By Tina Comeau
Arcadia Consolidated School put out an SOS last week in the form of a Save Our School call to arms for an upcoming Feb. 20 public hearing planned as part of a review of three elementary schools that is underway.
Yet while Arcadia is the first of the three elementary schools to be having its public hearing – Central and South Centennial being the other two schools, whose hearings will be held in March – all three schools have filed their responses to impact assessment reports that had been prepared by the Tri-County Regional School Board. The school board formally received these responses at its Feb. 5 monthly meeting. You can click here to read the responses from the schools.
Arcadia is the only school that is urging the school board to go with no other option than to keep its school open.
South Centennial’s first option is for the school board to keep its school open. If the board decides against that then the option recommended by the school is to merge the South Centennial and Central populations in a new school built in Yarmouth’s south end.
“This overture would help alleviate many of the concerns of this committee and the community have about transportation and sense-of-community issues,” the South Centennial response report reads.
Only Central School lists a school closure as their preferred option. Given the age of the school and the lack of facilities, such as a gymnasium and a cafeteria, the recommendation is to close the school and build a new school housing Central and South Centennial students at the old Yarmouth Junior High location on Parade Street. A new school with a population of around 325 students, they say, would also alleviate the need for combined grade levels.
“This option provides our students with the modern facility they desperately lack, would help unite two neighbouring school communities, promote community rejuvenation and truly put students first,” reads the Central report. “Ultimately, this positive change will provide significant educational advantages that will finally bring our students up to the standards enjoyed at other elementary schools in our school board.”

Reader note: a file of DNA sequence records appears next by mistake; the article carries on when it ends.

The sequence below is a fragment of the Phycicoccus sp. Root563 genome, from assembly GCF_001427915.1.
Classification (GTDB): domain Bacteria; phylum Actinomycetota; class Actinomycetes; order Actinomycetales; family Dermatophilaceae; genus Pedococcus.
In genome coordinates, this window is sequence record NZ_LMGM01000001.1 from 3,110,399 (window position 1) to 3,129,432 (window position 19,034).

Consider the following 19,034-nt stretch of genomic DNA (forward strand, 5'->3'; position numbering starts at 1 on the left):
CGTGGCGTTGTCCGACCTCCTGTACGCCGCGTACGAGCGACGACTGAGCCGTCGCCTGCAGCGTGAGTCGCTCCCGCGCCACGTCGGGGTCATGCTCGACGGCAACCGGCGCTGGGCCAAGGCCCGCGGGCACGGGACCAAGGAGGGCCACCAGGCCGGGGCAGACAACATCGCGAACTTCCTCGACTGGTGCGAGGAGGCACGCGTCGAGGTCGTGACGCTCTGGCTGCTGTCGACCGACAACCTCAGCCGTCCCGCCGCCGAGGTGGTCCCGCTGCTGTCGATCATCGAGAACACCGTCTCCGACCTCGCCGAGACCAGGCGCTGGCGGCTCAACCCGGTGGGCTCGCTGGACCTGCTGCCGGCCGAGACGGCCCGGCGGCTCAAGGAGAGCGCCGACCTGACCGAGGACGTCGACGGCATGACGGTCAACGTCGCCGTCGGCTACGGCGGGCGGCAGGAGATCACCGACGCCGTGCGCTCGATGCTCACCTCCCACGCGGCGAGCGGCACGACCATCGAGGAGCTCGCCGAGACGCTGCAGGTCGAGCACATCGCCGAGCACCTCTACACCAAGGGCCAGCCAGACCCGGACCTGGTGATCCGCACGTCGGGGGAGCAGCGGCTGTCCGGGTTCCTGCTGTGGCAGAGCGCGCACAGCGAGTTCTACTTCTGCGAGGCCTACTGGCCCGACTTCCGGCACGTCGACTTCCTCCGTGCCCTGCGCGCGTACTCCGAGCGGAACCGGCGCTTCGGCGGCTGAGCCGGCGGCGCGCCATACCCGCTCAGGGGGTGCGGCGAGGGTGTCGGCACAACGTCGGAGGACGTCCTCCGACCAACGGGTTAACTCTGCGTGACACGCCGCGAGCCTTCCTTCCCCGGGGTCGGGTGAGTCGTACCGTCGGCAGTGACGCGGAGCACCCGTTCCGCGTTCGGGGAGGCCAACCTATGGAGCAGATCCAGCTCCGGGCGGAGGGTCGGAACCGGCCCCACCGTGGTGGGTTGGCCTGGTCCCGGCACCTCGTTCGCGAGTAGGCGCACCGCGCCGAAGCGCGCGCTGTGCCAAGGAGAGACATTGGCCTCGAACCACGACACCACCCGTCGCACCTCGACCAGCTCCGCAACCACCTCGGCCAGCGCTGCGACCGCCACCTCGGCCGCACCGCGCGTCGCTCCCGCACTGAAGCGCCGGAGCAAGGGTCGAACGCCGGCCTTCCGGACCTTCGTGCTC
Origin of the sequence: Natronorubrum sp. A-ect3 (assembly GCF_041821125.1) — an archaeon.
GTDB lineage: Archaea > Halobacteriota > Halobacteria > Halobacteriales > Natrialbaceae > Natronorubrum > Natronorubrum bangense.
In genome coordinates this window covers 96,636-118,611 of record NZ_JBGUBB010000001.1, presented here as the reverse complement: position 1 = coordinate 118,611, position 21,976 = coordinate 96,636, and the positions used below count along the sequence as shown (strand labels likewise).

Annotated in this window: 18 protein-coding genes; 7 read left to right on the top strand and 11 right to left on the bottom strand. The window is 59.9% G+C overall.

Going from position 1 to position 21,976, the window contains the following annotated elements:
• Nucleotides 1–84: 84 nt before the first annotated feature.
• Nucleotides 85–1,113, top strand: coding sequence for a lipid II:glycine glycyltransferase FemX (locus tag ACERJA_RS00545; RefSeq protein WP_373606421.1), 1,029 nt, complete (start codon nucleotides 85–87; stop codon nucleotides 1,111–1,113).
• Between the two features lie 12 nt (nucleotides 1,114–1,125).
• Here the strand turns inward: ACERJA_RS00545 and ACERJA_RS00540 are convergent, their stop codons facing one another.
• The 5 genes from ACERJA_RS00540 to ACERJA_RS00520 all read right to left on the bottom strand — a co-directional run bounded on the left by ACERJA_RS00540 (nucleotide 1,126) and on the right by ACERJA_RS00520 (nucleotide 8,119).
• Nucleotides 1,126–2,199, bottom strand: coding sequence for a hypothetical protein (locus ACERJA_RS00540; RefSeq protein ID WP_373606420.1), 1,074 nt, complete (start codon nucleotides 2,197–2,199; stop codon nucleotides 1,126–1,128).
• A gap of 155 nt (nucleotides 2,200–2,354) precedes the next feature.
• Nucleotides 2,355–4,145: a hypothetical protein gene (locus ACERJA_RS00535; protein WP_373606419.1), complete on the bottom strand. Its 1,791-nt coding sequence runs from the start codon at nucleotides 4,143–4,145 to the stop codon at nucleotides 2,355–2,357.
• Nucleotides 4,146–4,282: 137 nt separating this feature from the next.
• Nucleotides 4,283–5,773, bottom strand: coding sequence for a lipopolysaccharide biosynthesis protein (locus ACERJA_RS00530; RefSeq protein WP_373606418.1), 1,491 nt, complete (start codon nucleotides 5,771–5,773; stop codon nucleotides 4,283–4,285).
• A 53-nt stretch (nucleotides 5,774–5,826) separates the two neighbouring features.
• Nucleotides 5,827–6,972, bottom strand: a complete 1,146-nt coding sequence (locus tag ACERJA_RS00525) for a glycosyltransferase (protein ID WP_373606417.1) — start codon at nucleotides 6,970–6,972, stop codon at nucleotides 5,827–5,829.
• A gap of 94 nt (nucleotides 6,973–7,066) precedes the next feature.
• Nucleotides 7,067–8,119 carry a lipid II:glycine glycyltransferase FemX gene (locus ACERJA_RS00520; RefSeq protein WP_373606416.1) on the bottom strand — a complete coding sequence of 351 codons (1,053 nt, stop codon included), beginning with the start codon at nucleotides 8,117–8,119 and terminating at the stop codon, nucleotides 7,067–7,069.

As mentioned, Arcadia is not entertaining any option that involves the closure of its school – this includes options put to it to move the majority of its students to Plymouth School or to merge Arcadia, Central and South Centennial students into a newly constructed or retrofitted school in town.
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Like the other schools do in their reports, the Arcadia study committee – based on feedback from parents and the community – questions whether many of the costly maintenance items that the school board has identified are really needed. And in some cases, why weren’t these issues addressed years earlier when schools asked for them. Why have they been saved until now, or allowed to have built up?
Arcadia’s report also says it is difficult for it to entertain moving students in Plymouth School. Since that school is not under review, there is no data readily available on many of the questions Arcadia School has such as Plymouth’s condition and what it has in terms of indoor and outdoor space. The students from a closed Arcadia School would outnumber those already at Plymouth.
The Arcadia report concludes that it would appear that the gymnasium facility at Plymouth – compared to the lack of a proper gym at Arcadia School – is the only valid reason the school board has for suggesting a merger of these two schools. But it notes merging the student populations – or putting Arcadia students into a new school in town – would likely mean less access to gym space than what Arcadia has now if it had to be divided to accommodate the number of students.
Another major argument that Arcadia makes is the community use aspect of its school. The report points to 23 community uses by organizations or people and the report contains letters of support from many of these groups who call the school an ideal, centralized location for their events.
The school has also invested a lot of effort and money on revitalizing its playground and nature trail, which are also assets within the community. Many local businesses and community groups have provided their support, financially and otherwise, to these projects.
(Note to readers: In the coming weeks as the public hearings at the schools approach, the Vanguard will report more specifically on each of the school responses that have been filed with the school board. The other hearing dates are March 4 for South Centennial and March 20 for Central.)